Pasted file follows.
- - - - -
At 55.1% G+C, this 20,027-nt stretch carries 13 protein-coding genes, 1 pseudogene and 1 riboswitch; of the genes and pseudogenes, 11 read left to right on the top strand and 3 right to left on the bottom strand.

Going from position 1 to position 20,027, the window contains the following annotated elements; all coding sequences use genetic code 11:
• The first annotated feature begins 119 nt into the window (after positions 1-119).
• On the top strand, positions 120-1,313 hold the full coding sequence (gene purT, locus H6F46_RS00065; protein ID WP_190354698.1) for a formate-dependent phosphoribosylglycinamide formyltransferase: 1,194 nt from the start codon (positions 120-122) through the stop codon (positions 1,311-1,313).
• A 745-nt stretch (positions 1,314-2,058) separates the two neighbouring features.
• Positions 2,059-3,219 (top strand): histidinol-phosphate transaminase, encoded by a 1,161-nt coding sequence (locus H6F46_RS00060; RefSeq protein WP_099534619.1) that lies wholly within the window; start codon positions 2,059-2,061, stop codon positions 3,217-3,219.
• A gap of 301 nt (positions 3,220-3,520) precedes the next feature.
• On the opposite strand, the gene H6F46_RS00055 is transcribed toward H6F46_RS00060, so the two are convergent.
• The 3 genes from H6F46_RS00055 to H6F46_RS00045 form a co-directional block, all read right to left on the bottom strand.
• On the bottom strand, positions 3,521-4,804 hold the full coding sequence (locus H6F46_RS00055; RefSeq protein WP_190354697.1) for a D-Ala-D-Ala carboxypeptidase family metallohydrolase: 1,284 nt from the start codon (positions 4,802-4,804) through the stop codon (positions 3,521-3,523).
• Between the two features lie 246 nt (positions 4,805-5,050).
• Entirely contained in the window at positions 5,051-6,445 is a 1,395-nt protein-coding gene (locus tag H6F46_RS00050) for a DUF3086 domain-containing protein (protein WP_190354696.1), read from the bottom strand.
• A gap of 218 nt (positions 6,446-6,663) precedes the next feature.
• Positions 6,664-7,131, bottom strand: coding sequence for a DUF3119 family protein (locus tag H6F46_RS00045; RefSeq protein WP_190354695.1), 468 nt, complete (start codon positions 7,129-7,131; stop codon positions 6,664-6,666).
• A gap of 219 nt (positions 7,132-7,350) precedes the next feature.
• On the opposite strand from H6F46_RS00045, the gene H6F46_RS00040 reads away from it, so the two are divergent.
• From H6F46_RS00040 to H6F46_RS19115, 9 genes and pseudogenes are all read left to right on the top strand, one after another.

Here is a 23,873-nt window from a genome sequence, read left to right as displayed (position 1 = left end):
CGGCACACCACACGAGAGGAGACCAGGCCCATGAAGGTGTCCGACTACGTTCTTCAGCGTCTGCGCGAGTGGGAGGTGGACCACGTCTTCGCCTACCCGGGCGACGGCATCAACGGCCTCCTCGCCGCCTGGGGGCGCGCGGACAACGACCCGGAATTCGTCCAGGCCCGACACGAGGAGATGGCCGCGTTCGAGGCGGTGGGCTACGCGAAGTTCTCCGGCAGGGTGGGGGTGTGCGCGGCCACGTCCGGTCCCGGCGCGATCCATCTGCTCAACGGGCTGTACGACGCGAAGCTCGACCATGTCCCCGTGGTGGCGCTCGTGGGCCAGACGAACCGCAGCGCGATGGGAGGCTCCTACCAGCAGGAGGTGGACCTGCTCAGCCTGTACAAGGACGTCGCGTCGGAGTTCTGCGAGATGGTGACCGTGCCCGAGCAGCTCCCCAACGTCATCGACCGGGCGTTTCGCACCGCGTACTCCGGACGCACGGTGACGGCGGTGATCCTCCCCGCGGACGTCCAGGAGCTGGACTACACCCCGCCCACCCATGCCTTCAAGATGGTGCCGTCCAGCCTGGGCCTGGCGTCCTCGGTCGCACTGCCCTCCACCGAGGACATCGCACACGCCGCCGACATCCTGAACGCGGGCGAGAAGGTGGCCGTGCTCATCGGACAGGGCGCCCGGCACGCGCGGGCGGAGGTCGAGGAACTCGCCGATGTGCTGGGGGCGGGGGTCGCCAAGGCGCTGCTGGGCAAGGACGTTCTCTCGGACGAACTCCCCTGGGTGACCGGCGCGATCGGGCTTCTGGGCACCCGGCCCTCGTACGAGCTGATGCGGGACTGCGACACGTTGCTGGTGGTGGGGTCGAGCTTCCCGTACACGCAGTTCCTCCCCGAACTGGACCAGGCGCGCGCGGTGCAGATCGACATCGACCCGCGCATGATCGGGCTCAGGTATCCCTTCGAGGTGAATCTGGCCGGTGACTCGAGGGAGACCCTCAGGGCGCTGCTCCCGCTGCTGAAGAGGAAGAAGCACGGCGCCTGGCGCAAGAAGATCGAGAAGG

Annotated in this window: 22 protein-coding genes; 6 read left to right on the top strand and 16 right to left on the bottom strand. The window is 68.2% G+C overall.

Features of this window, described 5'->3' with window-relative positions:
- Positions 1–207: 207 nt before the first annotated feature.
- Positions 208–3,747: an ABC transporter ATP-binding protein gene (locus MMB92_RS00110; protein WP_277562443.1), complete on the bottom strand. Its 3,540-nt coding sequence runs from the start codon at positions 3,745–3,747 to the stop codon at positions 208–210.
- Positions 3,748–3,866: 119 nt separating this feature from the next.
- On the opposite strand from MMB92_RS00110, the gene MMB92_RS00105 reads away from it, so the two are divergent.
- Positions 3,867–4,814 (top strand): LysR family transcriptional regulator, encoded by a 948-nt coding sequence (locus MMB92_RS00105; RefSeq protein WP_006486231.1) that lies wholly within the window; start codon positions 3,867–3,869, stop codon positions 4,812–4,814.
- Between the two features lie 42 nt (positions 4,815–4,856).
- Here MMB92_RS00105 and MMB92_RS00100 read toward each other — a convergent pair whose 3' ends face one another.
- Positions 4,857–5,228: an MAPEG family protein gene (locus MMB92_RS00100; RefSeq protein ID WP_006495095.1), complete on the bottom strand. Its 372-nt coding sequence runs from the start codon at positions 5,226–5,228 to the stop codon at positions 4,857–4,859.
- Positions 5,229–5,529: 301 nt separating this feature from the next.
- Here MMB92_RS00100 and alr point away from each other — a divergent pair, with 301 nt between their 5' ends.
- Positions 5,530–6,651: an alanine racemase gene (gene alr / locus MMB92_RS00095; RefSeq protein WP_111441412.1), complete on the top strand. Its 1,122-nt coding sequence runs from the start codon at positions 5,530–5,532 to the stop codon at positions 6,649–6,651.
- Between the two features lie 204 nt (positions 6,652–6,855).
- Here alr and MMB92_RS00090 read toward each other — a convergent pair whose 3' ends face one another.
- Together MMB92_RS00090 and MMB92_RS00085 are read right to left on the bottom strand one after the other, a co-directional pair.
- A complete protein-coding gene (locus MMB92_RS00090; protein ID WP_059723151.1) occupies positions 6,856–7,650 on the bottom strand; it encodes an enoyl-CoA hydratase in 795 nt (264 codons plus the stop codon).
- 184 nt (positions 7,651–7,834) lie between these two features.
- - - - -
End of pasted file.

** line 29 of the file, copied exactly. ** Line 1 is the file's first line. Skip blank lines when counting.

- Positions 4,857–5,228: an MAPEG family protein gene (locus MMB92_RS00100; RefSeq protein ID WP_006495095.1), complete on the bottom strand. Its 372-nt coding sequence runs from the start codon at positions 5,226–5,228 to the stop codon at positions 4,857–4,859.